Ben Branson, founder of Seedlip, pulls a small book out of his bag—oil-softened, the once-crisp edges of the pages now rounded and dulled, with a pliable cover that reads ancient. Ben tells me it was this tattered tome that contributed to the creation of Seedlip, a non-alcoholic spirit like many available in our Shop.
As Ben handled the relic with gentle reverence, it was clear that behind Seedlip's artistic, gold-tinged packaging and its meticulous Instagram feed was a man with a thoughtful and passionate mind—with just a little bit of madcap scientist mixed in.
That book from Ben's bag? The Art of Distillation, a guide to medicinal tinctures dating back to 1651. This smallish manual is a big source of inspiration behind Seedlip. Ben drew on the book's age-old formulas and little-known ingredients as a starting point for his concoctions. Seedlip's herbaceousness, its complicated dance of flavors, are nods to these ancient practices.
If the words "non-alcoholic" and "spirit" aren't quite harmonizing for you—you're not alone. I think of old liquor stores in my hometown, the words "Wine & Spirits" hung over the door in large lacquered letters. Spirits imply liquor. Seedlip helped turn that idea upside down, providing a non-alcoholic alternative for the palette that craves more than soda water and lime when not drinking.
Ben hails from a family of farmers and his experimenting began on their land, starting with an old copper still and obsessive curiosity. He spent two years in his kitchen tweaking his mixtures, combining and re-combining a myriad of herbs, spices, and vegetables from the farmland—hay, peas, rosemary, thyme, to name a few.
Making Seedlip is much like a traditional distillation process, taking a total of six weeks for each batch of spirit. Each ingredient is treated individually, macerated individually, and steeped in a neutral grain spirit. Each resulting solution is poured into Ben's copper still.
Because of the ratios Ben uses during the steeping process, the solutions have a much lower alcohol content than those intended for liquor distillation; once the boiling begins, the alcohol is the first to boil off until not a trace remains. What's left is a concentrated distillation that is then filtered, bottled, labeled, and delivered to your next cocktail.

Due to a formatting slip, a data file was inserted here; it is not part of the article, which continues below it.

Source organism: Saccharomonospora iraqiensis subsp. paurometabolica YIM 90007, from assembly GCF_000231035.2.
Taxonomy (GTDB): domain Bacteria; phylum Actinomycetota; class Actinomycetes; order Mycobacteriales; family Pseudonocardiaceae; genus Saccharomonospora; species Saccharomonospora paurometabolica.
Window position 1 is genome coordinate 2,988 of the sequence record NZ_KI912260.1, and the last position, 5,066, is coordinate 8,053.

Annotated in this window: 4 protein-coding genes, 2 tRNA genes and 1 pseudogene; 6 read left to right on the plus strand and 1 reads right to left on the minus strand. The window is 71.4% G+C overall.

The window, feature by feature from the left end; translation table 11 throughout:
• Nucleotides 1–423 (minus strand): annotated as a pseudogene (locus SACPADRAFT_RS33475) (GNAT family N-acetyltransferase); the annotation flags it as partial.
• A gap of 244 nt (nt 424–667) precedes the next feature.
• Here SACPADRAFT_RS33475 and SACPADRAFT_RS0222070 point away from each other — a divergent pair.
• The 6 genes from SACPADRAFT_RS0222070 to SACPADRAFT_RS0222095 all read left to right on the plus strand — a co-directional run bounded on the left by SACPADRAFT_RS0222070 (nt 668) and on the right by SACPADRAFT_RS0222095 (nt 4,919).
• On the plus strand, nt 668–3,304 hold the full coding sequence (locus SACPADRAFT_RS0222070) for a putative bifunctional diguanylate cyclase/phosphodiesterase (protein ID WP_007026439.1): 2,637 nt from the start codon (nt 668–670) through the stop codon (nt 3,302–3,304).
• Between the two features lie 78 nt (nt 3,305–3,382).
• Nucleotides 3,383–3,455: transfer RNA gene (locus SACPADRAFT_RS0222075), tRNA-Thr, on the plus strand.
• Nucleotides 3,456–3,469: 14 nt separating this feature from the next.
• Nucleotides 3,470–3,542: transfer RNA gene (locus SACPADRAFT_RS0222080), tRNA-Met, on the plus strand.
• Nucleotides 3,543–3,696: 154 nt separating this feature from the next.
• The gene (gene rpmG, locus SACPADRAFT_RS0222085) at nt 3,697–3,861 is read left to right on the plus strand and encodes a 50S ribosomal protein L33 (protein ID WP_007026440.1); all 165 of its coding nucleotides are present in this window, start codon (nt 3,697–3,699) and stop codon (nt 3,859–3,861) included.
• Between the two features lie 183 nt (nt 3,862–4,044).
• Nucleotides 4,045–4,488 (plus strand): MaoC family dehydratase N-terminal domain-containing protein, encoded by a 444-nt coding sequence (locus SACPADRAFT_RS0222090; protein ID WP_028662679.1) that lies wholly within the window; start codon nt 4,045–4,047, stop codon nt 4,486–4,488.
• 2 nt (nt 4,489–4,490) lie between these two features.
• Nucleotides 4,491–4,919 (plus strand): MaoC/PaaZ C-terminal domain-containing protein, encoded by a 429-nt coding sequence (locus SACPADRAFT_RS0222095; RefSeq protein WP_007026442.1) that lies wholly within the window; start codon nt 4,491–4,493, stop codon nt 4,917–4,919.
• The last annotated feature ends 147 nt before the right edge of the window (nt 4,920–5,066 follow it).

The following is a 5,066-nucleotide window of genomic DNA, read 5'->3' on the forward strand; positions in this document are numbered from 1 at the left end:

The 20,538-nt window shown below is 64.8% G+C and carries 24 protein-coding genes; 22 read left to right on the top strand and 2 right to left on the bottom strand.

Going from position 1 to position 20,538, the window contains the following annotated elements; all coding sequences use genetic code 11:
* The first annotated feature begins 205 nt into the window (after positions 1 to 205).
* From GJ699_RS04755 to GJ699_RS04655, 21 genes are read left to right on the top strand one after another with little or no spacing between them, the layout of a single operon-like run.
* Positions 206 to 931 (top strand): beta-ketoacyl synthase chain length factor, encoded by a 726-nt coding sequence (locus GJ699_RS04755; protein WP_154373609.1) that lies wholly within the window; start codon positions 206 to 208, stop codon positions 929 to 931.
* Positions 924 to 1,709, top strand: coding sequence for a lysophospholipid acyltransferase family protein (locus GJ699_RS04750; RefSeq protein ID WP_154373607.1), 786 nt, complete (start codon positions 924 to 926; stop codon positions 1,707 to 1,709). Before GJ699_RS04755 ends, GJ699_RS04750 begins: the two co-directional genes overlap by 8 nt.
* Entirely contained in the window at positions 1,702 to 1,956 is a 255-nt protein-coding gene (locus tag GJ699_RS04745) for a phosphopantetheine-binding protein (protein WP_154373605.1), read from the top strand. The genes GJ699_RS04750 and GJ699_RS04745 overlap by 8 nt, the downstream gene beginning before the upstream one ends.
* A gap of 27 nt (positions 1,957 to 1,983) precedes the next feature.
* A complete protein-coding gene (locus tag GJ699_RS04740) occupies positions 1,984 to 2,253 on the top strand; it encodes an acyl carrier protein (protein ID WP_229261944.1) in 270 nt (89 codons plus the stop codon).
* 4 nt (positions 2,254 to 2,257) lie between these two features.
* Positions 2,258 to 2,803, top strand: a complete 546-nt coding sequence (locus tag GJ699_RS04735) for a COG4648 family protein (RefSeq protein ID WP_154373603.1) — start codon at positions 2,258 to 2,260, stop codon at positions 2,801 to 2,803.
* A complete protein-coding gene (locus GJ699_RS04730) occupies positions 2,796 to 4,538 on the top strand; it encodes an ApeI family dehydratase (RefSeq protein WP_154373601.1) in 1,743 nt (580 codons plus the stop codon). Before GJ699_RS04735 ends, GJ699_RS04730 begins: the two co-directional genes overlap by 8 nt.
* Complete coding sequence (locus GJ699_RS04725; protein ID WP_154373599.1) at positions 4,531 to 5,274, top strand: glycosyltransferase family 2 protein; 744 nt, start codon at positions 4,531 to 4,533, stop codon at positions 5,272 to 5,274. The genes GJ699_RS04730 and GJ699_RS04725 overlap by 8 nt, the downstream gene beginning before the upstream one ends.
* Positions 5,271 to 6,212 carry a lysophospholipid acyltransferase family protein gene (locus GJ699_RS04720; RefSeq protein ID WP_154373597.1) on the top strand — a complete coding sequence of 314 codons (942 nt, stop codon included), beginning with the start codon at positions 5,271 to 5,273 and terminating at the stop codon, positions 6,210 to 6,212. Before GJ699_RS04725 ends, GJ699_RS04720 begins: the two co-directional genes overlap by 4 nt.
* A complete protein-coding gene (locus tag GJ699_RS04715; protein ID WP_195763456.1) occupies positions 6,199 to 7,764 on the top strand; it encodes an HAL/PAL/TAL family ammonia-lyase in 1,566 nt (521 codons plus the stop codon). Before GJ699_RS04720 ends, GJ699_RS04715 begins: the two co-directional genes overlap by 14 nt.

The beginnings of Ben's operation were small, but ambitious. Though this has changed with the growing production, the first 1,000 bottles of Seedlip were hand-bottled, hand-labeled, and hand-delivered to Selfridge's of London, the brand's first major retailer. That first batch sold out within the three weeks. A second shipment sold out in three days. And a third batch sold out in 30 minutes.*
That's when Ben knew his wild imaginings, his time spent in the laboratory tinkering away, were not for nothing. A market existed for a non-alcoholic option that still felt refined and complex.
So why reach for a non-alcoholic spirit? Maybe you're taking a few nights off imbibing, maybe you're pregnant, maybe you're nursing a bad hangover from the night before and want to focus on rehydration (not dehydration), or maybe you've had your fill of boozy drinks for the night but want something to sip while you stay out with friends. Maybe you just don't drink.
Mocktail brands like Seedlip and Pentire give you the opportunity to enjoy a drink that subtly calls to mind a cocktail, without any of the effects of alcohol (or after-effects).
The simplest way to drink these NA spirits is mixed with soda water, garnished with citrus. You'll find a refreshingly different cocktail in your hand—something worth sipping alongside your boozing companions.
And of course you can enjoy it at home. Non-alcoholic spirits are perfect for entertaining: It's a lovely gesture to give a non-drinking guest another option besides a water-from-the-tap afterthought. You'll be a truly thoughtful host.
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Do you have any non-alcoholic drinks up your sleeves that you're enjoying these days? Share with us below.